Home / Business / Back Market raises $48 million for its refurbished device marketplace

Back Market raises $48 million for its refurbished device marketplace

If you’ve tried selling your old smartphone on a refurbishment website, chances are you ended up with a dozen browser tabs comparing prices. French startup Back Market is taking advantage of this fragmented industry to create a marketplace and aggregate all refurbishers on a single online platform.

The startup just raised $48 million (€41 million). Groupe Arnault, Eurazeo, Aglaé Ventures and Daphni participated in today’s funding round.

Back in May, the company told me that it was working with over 270 factories. Back Market has generated over $110 million in gross merchandise volume over the past three years. The service is now live in France, Germany, Spain, Belgium and Italy. The company just expanded to the U.S.

“Before, refurbishment was just a thing for tech savvy people and tech bloggers,” co-founder and chief creative officer Vianney Vaute told me. “With Back Market, it becomes a mainstream alternative.”

Working with multiple factories is also a competitive advantage when it comes to pricing, fail rate and quality assurance. Back Market has an overview on the industry and can choose to work with some partners and leave underperforming ones behind. The startup needs to build a brand that consumers can trust.

While smartphones and laptops are the most prominent products on the homepage, Back Market also accepts game consoles, TVs, headphones, coffee machines and more. Back Market also sells Apple products refurbished by Apple itself.

Now that smartphones have become a mature market, many customers aren’t looking for new and shiny devices. Some customers can be perfectly happy with a phone that was released last year or two years ago. It represents an opportunity for Back Market and the refurbishment industry as a whole.

Check Also

Alphabet invests $375 million in Oscar Health

Google parent Alphabet has invested $375 million in next-gen health insurance company, Oscar Health. Google has been a longtime supporter of the six-year-old New York company, having previously invested in Oscar through its Capital G investment wing and Verily health and life sciences research wing. “Alphabet has invested in Oscar over many years and has seen the company and its team up close. We’re thrilled to invest further to help Oscar in its next phase of growth,” an Alphabet spokesperson told TechCrunch. That $165 million round raised back in March valued the health startup at around $3 billion. The new round maintains a similar valuation, while giving Alphabet a 10 percent share in Oscar. The deal also has longtime Google employee and former CEO Salar Kamangar joining Oscar’s board. Oscar co-founder and CEO Mario Schlosser announced the news in an interview with Wired, telling the site, “We can hire more engineers, we can hire more data scientists, more product designers, more smart clinicians who can think about health care a different way. It’s the acceleration of that product roadmap that fascinates us the most. The second, more tangible piece, is that we’re launching new product lines.” Part of that product expansion includes getting into Medicare Advantage in 2020, which is a deviation from the current offerings in the individual and employer insurance markets. Oscar started out by offering insurance for individuals, growing rapidly during the launch of the Affordable Care Act and then rolling into small business offerings with its product Oscar for Business. Medicare represents a new vertical for the company, adding to its existing focus on both the individual and employer insurance markets. “Oscar will accelerate the pursuit of its mission: to make our health care system work for consumers,” Schlosser said in a statement provided to TechCrunch. “We will continue to build a member experience that lowers costs and improves care, and to bring Oscar to more people — deepening our expansion into the individual and small business markets while entering a new business segment, Medicare Advantage, in 2020.”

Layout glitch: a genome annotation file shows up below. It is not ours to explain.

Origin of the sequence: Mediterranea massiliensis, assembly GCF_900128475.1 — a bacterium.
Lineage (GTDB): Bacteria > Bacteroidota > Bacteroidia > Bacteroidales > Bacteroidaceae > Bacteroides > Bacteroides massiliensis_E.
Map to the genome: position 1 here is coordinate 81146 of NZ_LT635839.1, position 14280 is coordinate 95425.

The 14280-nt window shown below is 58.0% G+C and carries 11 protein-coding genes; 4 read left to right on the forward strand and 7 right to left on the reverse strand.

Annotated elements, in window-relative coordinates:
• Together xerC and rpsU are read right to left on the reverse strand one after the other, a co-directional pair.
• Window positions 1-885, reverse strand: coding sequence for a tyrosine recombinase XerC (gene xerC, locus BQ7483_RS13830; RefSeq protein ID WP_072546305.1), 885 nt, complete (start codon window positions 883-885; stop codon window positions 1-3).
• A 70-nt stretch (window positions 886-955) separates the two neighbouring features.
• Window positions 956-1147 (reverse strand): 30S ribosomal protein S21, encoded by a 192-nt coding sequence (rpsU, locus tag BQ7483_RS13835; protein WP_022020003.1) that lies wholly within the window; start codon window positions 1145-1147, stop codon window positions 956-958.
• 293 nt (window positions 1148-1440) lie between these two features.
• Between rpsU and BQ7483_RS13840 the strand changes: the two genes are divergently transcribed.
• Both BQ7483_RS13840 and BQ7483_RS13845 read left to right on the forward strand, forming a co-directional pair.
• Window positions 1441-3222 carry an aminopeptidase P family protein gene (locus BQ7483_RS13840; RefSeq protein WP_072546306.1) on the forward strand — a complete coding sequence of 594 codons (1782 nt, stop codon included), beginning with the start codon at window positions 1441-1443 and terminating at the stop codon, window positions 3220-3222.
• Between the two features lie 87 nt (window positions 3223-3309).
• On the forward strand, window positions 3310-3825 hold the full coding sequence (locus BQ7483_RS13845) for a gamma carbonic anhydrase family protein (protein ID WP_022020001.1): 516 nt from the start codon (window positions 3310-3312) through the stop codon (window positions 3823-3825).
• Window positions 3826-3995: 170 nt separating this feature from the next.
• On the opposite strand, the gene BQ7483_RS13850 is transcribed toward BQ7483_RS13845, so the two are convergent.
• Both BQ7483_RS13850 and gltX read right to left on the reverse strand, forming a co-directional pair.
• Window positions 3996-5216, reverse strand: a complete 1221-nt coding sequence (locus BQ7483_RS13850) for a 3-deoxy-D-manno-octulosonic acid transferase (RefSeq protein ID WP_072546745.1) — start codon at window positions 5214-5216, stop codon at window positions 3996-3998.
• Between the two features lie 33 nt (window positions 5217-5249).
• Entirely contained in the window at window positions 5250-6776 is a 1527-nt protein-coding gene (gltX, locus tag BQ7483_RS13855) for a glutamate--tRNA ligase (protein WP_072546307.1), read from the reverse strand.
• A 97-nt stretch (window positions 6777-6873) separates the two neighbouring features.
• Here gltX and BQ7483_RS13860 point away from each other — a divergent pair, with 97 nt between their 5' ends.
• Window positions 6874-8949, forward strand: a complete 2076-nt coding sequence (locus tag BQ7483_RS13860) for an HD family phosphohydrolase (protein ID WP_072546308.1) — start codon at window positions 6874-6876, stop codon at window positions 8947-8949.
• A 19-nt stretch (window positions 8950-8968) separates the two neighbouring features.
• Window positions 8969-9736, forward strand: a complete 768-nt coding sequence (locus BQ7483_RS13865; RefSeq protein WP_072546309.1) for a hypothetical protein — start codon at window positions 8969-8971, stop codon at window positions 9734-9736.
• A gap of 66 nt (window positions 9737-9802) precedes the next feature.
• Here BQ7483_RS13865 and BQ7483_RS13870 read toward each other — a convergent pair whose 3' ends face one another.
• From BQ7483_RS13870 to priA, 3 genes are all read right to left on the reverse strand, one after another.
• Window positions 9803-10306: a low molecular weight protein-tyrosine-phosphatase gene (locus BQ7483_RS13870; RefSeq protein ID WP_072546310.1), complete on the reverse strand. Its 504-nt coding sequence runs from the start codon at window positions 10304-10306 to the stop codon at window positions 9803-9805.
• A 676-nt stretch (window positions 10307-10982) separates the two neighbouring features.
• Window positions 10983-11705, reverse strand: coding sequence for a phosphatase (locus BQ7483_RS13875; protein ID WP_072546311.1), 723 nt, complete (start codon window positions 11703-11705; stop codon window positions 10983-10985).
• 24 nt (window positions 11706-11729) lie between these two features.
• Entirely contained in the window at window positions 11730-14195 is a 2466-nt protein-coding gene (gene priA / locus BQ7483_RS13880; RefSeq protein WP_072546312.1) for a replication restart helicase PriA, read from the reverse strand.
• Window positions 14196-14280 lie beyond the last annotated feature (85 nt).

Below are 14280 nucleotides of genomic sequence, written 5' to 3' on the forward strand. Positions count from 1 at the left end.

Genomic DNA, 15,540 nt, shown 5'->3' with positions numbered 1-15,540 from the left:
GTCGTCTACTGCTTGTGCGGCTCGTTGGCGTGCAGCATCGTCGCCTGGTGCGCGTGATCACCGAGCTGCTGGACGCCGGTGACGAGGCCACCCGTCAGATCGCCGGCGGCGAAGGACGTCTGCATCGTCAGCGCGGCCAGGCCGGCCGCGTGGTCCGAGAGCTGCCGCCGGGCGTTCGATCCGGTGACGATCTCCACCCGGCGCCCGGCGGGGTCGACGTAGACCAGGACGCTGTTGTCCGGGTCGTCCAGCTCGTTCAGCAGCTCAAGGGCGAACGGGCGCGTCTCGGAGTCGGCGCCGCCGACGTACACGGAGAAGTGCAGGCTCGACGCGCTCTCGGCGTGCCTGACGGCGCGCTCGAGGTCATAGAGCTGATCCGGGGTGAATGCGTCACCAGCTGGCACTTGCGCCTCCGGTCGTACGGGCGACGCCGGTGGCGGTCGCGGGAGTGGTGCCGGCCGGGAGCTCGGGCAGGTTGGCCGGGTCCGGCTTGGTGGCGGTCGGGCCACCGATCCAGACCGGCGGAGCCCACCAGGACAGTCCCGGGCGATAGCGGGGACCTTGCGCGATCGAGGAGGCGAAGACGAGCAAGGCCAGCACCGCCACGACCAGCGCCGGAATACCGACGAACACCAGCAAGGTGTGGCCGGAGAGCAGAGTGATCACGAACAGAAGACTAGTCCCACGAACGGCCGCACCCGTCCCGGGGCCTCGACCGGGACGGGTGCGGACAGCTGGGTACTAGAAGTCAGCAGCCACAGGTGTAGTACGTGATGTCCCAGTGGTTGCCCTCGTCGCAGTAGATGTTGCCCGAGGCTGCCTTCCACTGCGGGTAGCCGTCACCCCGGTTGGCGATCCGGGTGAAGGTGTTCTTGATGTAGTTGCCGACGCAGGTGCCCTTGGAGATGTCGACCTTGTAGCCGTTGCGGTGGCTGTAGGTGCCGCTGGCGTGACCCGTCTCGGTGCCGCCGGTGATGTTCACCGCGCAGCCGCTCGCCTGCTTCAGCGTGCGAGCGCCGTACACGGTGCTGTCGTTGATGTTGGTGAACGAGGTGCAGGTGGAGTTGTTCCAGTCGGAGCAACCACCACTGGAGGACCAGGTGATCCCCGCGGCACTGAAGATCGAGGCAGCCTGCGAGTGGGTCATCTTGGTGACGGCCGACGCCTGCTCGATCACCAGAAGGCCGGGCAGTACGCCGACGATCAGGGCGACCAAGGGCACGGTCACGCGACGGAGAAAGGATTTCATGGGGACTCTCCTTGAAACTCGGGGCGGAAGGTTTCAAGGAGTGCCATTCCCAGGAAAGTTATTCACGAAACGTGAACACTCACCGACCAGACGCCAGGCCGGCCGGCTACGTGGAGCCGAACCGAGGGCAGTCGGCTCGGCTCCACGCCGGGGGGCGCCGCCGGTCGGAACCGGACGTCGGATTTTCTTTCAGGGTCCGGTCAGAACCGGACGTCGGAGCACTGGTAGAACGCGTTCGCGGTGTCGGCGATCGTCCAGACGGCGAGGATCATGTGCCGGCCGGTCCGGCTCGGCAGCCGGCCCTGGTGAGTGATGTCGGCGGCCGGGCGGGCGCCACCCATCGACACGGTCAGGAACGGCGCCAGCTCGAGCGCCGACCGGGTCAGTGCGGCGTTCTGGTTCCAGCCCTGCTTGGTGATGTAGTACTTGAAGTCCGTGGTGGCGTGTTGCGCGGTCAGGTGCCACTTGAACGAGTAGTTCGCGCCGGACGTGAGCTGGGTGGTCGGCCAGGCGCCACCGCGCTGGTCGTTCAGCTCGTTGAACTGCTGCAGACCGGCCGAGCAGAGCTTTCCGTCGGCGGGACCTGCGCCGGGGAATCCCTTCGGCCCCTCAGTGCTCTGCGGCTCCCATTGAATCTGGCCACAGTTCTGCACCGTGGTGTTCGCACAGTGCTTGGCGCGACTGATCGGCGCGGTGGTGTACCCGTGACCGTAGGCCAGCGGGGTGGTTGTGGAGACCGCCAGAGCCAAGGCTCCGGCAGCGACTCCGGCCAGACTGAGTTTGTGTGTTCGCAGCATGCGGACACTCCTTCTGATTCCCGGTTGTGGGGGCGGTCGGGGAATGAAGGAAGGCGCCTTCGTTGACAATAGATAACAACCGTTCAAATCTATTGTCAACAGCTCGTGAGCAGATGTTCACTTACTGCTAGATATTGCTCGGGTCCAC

Leave a Reply

Your email address will not be published. Required fields are marked *

Disclaimer: Trading in bitcoins or other digital currencies carries a high level of risk and can result in the total loss of the invested capital. theonlinetech.org does not provide investment advice, but only reflects its own opinion. Please ensure that if you trade or invest in bitcoins or other digital currencies (for example, investing in cloud mining services) you fully understand the risks involved! Please also note that some external links are affiliate links.